Background

Guðmundur and Geirfinnur case

The case revolves around the disappearance of two men, Guðmundur and Geirfinnur, in 1974. Six people were ultimately convicted of the murders of these two men based on confessions extracted by members of the police force. These confessions are believed to be faulty due to extreme length and intensity of the interrogations. Furthermore, there was a complete lack of bodies, a known crime scene, witnesses or forensic evidence. Murders are few and far between in Iceland and even more so in the 70s. There was tremendous pressure on police authorities to identify and sentence the culprits. It is believed that this pressure led to the extreme methods performed in order to extract confessions.

The six individuals eventually charged with the murders were Sævar Ciesielski, Kristján Viðar Júlíusson, Tryggvi Rúnar Leifsson, Albert Klahn Skaftason, Guðjón Skarphéðinsson, and Erla Bolladóttir. Among the methods used by police to gain confessions were lengthy stays in isolation, water torture, sleep deprivation, drugs, and a lack of contact with lawyers. Sævar Cieselski had to endure the longest stay in custody, a total of 1533 days, 615 of those in solitary confinement. He received the heaviest sentence, a maximum prison stay of 17 years. Tryggvi Rúnar Leifsson was kept in solitary confinement for 655 days in total. Tryggvi’s stay is believed to be one of the longest stays in solitary confinement outside of the Guantanamo Bay detention camp.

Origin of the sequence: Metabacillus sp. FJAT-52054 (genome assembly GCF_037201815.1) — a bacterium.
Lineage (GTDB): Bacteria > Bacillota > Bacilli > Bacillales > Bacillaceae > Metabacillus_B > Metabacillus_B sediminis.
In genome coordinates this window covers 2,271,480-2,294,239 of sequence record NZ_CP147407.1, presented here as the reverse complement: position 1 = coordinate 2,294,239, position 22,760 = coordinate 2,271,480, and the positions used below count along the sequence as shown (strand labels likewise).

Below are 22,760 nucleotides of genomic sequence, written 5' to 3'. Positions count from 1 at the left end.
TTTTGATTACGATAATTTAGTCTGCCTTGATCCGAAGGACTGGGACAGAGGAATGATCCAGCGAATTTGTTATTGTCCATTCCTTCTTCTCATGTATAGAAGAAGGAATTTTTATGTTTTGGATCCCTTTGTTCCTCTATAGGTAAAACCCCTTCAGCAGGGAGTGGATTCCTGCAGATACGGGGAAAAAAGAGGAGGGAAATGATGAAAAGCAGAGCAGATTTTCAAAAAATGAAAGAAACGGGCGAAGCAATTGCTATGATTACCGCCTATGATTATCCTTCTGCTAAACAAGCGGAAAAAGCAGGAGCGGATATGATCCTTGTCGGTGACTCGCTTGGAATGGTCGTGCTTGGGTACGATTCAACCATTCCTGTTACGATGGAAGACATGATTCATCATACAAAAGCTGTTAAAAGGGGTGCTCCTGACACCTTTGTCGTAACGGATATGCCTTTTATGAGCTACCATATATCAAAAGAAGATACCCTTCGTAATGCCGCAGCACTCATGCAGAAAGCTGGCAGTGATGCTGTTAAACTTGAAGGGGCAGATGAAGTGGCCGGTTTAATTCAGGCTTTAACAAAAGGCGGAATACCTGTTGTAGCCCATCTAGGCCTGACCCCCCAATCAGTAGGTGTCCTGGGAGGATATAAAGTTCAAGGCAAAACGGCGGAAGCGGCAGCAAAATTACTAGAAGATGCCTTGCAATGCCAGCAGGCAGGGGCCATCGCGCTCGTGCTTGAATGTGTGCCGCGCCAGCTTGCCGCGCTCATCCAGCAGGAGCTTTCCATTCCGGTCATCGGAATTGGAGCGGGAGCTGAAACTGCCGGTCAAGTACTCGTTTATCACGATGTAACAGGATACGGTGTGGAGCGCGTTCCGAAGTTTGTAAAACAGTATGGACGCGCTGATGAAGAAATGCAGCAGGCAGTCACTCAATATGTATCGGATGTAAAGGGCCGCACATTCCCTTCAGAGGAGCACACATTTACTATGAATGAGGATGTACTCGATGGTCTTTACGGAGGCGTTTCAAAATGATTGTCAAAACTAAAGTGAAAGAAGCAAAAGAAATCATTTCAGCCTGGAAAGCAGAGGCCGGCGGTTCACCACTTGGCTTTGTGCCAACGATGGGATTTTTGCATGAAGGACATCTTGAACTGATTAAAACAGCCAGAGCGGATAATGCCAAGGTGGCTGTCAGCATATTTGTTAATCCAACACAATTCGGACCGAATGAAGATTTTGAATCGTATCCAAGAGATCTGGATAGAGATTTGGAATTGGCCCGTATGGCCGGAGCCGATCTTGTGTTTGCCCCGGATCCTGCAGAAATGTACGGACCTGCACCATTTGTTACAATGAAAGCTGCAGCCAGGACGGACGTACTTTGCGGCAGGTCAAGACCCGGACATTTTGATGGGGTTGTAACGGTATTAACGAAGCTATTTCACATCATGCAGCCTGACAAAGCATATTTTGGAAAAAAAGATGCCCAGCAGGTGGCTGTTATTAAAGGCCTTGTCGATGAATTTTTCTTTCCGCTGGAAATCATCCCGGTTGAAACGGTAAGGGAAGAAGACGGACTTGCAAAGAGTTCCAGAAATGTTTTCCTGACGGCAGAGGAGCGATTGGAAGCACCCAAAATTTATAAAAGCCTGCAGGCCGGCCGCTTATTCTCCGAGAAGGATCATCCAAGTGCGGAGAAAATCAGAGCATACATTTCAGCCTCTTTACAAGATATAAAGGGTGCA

German Police “Must Take Responsibility” in Infamous Icelandic Case

Andrej Hunko

“The Federal Criminal Police Office of Germany [BKA] must shoulder its responsibility in the biggest legal scandal of Icelandic history,” according to German Member of Parliament Andrej Hunko. Vísir reports that Hunko, alongside other members of Germany’s Left Party, questioned the German government recently on Germany’s involvement in the Guðmundur and Geirfinnur case.